Whether Gwyer is treated as an adult is not entirely the decision of the district attorney’s office. Prosecutors would have to file a motion to bind the case over to adult court, which Matthew Gwyer could contest. If contested, the decision would ultimately be up to a judge.

Thibeault declined to say what evidence police have compiled against Matthew Gwyer so far or what animosity he might have toward any member of the Glidden family.

“The investigation is still ongoing, and I wouldn’t comment anyway on the facts of the charges,” she said.


The only new detail that Thibeault would reveal is that a 9 mm handgun was used to shoot Bruce Glidden, the same type of weapon seized by police from Matthew Gwyer’s vehicle when they arrested him Friday.

Scarborough police had received a report of a suspicious vehicle in the driveway of a home on Pleasant Hill Road early Friday, a day after they released a description of a silver-colored vehicle that was in the area of Bruce Glidden’s Ash Swamp Road residence around 1:30 a.m. on Jan. 18.

An officer responding to the suspicious vehicle report saw a gray Honda Ridgeline pickup truck on Black Point Road being driven without taillights and pulled the Honda over, police said. They arrested Matthew Gwyer, who was alone in the vehicle, after discovering the handgun inside.

On the night of the shooting, Glidden was sleeping in the family room. His wife and two children were sleeping elsewhere in the house and were not hurt or threatened during the attack.

Glidden, an owner of Glidden Roofing Corp. in Scarborough, was hospitalized at Maine Medical Center in Portland for about two days before being released.

The windows of a car owned by the Gliddens were broken with an object, not by gunfire, at the time of the shooting, police said. This week, police said investigators had heard that a window on Glidden’s work truck had been smashed about a week before the shooting, but no police report was made at the time.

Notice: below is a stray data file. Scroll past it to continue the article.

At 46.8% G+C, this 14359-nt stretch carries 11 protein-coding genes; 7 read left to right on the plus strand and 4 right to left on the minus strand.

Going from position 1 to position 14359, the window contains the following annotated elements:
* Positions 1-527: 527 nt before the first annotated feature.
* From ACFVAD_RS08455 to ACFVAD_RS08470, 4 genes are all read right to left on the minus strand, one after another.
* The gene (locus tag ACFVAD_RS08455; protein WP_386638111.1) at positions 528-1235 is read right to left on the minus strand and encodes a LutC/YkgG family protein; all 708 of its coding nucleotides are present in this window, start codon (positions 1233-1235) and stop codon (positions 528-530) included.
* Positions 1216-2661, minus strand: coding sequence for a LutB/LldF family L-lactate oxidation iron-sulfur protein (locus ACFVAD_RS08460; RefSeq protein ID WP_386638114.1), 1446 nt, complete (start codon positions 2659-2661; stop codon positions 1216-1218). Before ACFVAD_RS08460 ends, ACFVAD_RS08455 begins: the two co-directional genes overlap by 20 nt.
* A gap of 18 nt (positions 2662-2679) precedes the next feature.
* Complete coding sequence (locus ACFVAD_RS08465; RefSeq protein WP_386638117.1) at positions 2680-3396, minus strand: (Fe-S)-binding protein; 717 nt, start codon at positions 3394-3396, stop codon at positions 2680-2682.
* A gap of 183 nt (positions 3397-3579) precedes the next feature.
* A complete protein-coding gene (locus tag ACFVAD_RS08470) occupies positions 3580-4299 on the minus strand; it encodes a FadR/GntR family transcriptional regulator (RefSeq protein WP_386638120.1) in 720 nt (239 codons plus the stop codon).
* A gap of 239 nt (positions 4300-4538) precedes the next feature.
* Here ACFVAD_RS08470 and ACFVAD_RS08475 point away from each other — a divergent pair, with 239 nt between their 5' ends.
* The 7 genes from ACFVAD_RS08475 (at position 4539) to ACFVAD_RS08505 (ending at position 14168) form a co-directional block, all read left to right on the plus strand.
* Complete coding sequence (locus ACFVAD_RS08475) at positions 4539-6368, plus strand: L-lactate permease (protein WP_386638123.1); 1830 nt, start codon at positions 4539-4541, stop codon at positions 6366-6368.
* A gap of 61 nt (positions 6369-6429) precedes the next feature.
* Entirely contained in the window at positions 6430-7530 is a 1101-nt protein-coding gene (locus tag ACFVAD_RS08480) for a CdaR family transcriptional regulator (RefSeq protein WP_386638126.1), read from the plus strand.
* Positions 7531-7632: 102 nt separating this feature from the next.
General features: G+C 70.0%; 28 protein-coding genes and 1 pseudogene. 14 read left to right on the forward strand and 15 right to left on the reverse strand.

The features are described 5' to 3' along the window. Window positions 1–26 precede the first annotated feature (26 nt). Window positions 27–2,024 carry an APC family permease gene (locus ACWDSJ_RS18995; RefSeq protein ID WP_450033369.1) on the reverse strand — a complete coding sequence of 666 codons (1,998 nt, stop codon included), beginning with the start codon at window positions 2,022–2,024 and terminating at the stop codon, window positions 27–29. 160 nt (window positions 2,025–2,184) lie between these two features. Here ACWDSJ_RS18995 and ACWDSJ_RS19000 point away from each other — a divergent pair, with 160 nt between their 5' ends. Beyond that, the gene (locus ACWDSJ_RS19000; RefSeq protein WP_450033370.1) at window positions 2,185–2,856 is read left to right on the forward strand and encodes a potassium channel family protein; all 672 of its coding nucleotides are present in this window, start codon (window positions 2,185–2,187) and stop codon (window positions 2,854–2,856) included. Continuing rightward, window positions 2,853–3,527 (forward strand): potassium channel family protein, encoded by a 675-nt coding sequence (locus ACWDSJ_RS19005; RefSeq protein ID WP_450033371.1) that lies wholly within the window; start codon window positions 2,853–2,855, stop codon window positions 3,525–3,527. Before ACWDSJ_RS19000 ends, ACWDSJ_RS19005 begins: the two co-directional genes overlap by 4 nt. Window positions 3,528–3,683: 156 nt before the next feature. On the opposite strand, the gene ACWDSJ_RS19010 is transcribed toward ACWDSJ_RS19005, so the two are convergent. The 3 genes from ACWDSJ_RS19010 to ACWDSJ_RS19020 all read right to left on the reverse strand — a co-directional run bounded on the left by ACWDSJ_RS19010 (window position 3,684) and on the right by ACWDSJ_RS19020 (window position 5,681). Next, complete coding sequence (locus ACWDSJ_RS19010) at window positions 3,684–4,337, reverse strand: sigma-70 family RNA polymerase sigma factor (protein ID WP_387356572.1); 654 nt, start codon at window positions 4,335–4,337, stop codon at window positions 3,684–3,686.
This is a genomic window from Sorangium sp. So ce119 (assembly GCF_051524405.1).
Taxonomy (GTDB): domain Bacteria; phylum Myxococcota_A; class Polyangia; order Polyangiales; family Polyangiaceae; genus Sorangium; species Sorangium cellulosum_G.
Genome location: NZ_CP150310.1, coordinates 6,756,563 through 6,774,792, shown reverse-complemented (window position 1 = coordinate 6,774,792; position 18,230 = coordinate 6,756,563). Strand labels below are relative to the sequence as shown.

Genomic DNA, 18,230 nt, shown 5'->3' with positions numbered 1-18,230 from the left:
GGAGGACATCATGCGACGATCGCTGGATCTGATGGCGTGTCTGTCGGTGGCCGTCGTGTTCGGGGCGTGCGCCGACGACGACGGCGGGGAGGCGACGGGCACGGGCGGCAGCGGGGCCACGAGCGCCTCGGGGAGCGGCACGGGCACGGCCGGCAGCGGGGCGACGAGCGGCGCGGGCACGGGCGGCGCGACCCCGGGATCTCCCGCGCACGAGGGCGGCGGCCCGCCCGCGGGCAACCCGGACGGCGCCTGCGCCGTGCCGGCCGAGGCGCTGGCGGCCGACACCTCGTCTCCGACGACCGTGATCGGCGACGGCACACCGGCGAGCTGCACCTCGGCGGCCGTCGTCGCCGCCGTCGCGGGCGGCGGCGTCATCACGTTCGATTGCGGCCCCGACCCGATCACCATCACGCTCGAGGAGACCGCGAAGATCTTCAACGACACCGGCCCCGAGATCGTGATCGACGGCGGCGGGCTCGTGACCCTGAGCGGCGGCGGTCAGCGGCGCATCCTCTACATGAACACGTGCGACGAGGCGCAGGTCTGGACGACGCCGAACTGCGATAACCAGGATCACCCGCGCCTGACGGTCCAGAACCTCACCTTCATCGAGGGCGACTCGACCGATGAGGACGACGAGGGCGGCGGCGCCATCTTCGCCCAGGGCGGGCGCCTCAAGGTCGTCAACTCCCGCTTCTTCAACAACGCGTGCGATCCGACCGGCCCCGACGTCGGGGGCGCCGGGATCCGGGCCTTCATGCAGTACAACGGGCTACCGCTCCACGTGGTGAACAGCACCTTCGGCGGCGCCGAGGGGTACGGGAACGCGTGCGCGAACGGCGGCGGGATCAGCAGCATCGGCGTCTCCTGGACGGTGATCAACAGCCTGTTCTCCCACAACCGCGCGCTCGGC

Drew Gwyer, Matthew’s father, is semiretired after serving 23 years in the Navy. He has been active in Scarborough as a critic of property tax rates in the town. Maura Gwyer has been active as a board member and an officer in the Higgins Beach Association.

Chester, the attorney, was appointed to represent Matthew Gwyer for the detention hearing, and it wasn’t clear Monday whether the Gwyer family would hire him to continue representing their son.

Chester declined to argue against detention at the hearing and reserved the right for himself or another attorney to argue for Matthew Gwyer’s release from Long Creek at a later date. Chester met with Matthew Gwyer at Long Creek over the weekend and said he’s coping with the new environment.

“I think it’s hard for anyone to go into Long Creek for the first time. I think he’s doing as well as can be expected,” Chester said.

A petition filed by prosecutors to bring the charges against Matthew Gwyer provided few facts, other than basic details such as his birthday, his height of 6 feet, 4 inches, and his weight, 145 pounds. The one-page petition was the only publicly viewable document in his juvenile case file.

Matthew Gwyer is next due to appear in court March 24, two days before his 18th birthday.